8) Existential  Theory of the Reals. Easier for you to read the Wikipedia entry here. It is used for problems that are inbetween NP and PSPACE. (ADDED LATER: One of the commenters says that Blum-Shub-Smale showed ETR is complete for the real version of  NP, so this item should not be on my list.) 

9) Orthogonal vector conjecture. See this paper: here. This is used to show problems are not in subquadratic time. 

Possible research directions and thoughts

a) Try to prove a Cook-Levin type theorem for one of these problems.

b) Build classes analogous to the poly-hiearchy on one of these problems.

c) Ask bounded-query questions. For example: Are k queries to 3SUM more powerful than k-1 (This is a VERY Gasarchian question.) 

d) Try to prove that one of these problems is actually hard. That seems hard. Perhaps on a weaker model (thats prob already been done for at least one of them.)

Monday, March 06, 2023

Peer Review

I ran into a partner of a computer scientist at a social event who asked me "Is the publication system in CS screwed up or really screwed up?" If you don't know my response you haven't been reading this blog long.

Today let's talk about peer review. Kevin McCurley and Adam Mastroianni have recent, not so positive, takes on this topic. 

Peer review came out of a system where we had limited slots in journals and, in computer science, conferences and we had to make tough decisions. Journals and conferences would gain a reputation based somewhat on how difficult it was to get papers published there.

Now we have basically unlimited space to publish your results. And you definitely should do so, posting your papers on your own webpage, and a paper archive site like arXiv or ECCC. The research community would flourish in a world where everyone posts their paper online for public comment, people can promote their favorite papers on social media and we have a TikTok-system for recommending papers to you.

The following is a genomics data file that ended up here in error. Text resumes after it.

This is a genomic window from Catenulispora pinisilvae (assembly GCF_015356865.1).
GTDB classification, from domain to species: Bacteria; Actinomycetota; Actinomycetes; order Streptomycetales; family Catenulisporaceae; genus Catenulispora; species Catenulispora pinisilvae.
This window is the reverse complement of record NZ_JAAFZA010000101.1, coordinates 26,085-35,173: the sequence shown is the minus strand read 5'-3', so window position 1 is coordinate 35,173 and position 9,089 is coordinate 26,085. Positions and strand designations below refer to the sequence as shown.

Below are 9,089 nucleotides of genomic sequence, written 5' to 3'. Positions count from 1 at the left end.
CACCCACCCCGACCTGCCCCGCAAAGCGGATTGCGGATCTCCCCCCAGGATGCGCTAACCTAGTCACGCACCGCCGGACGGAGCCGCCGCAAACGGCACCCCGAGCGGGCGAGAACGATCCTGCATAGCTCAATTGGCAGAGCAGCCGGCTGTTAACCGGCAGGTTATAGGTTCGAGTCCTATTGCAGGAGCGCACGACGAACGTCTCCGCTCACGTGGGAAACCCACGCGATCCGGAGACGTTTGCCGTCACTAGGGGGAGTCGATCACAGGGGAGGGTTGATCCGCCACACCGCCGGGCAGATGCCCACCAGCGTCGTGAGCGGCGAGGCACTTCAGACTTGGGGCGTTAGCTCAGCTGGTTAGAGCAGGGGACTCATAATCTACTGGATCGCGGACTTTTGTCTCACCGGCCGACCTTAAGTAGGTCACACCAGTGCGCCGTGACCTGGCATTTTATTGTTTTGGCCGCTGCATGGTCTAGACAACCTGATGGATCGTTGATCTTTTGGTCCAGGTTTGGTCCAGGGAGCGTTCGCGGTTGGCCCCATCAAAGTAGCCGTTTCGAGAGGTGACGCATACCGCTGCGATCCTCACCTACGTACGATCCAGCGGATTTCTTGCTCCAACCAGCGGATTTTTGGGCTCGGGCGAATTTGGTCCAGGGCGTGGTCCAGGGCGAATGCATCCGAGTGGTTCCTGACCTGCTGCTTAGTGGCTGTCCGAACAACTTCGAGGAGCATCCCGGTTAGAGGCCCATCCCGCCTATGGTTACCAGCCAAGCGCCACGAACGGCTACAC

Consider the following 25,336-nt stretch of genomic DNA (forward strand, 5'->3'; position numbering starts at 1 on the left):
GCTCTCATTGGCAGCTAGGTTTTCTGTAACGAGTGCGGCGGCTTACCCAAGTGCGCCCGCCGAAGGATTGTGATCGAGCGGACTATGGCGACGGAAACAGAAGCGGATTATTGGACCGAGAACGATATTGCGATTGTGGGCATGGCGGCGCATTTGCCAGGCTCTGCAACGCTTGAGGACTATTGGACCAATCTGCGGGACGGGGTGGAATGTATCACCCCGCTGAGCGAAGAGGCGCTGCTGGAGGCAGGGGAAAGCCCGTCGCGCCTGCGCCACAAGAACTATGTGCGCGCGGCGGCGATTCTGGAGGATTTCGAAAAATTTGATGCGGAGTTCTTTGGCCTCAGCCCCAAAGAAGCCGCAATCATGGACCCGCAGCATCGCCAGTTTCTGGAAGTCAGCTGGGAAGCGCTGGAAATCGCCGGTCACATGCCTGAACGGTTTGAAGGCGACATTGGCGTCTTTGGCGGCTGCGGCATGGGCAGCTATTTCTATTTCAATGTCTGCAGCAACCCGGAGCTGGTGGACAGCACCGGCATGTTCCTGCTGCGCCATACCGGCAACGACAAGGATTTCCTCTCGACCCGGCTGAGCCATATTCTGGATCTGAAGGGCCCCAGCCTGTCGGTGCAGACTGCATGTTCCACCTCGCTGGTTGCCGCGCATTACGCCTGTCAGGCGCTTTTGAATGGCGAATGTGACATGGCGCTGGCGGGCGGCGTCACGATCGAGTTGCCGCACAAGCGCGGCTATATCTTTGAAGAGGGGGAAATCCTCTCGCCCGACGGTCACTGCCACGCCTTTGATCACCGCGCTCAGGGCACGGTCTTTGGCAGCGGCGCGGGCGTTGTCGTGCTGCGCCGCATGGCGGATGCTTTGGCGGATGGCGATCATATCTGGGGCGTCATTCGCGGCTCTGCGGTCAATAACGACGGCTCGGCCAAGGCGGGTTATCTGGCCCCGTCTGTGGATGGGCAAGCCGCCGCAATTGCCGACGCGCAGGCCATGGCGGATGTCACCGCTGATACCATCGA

So why do we still need paper review? Mostly because we have to review researchers for jobs and grants, and with the questioning the value of recommendation letters, publication quality and quantity has become a stronger proxy for measuring people for better or for worse.

First of all, peer review is a cornerstone of science. Would you rather have papers reviewed by faceless bureaucrats who know little about the subject area? Or papers only ranked by manipulable statistics like citations.  

But the way we apply peer review, to decide acceptances in conferences, just adds too much randomness to the system. CS conferences have multiplied and continue to get increased submissions as the field grows. It's just impossible to maintain any sort of uniformity in quality of acceptances. Or too often, we find conference committees and funding panels playing it safe rather than take risks with new research. With so much randomness, it's best to try many papers instead of focusing on a stronger result, leading to too much incremental research, especially in academia. 

For hiring, promotion, tenure and funding decisions, we too often rely on short cuts, such as the number of papers accepted to major conferences. Those who don't win the conference lottery get disillusioned and often leave academia for industry and no one wins.

Thursday, March 02, 2023

Goodbye Dilbert

Scott Adams, creator of Dilbert, had a racist rant in a video he posted last week. As a result most newspapers that carried the comic strip are dropping Dilbert, including our local Chicago Tribune. I fully support these moves. Much as I believe in separating the art from the artist, it's different when the artist is living and profiting from their art.

So we need to say to Dilbert, making the end of an era. Dilbert started in 1989 as a strip that captured the absurdities of the work place in an anonymous tech company, predating movies like Office Space and shows like Better Off Ted and Silicon Valley. I used Dilbert strips (with permission) in my book, namely this strip to introduce Kolmogorov complexity and this strip to describe my research area. Just call me Dan.

Farewell to Dilbert, Dogbert, Wally, Alice, Asok, the pointy-haired boss and the rest. I won't miss Scott Adams, but I will miss his creations.

Monday, February 27, 2023

I wish we had less students in a Class. Demographics says I may get my wish.

 According to this article, in the near future LESS people will be going to college. There is even a name for this upcoming shift: The Enrollment Cliff. Why?

Is it Covid-related?  Is it that College has gotten to expensive? To liberal? To much cancel culture?  To many dead white males in the core? The core is to multicultural? Online learning is stealing our students?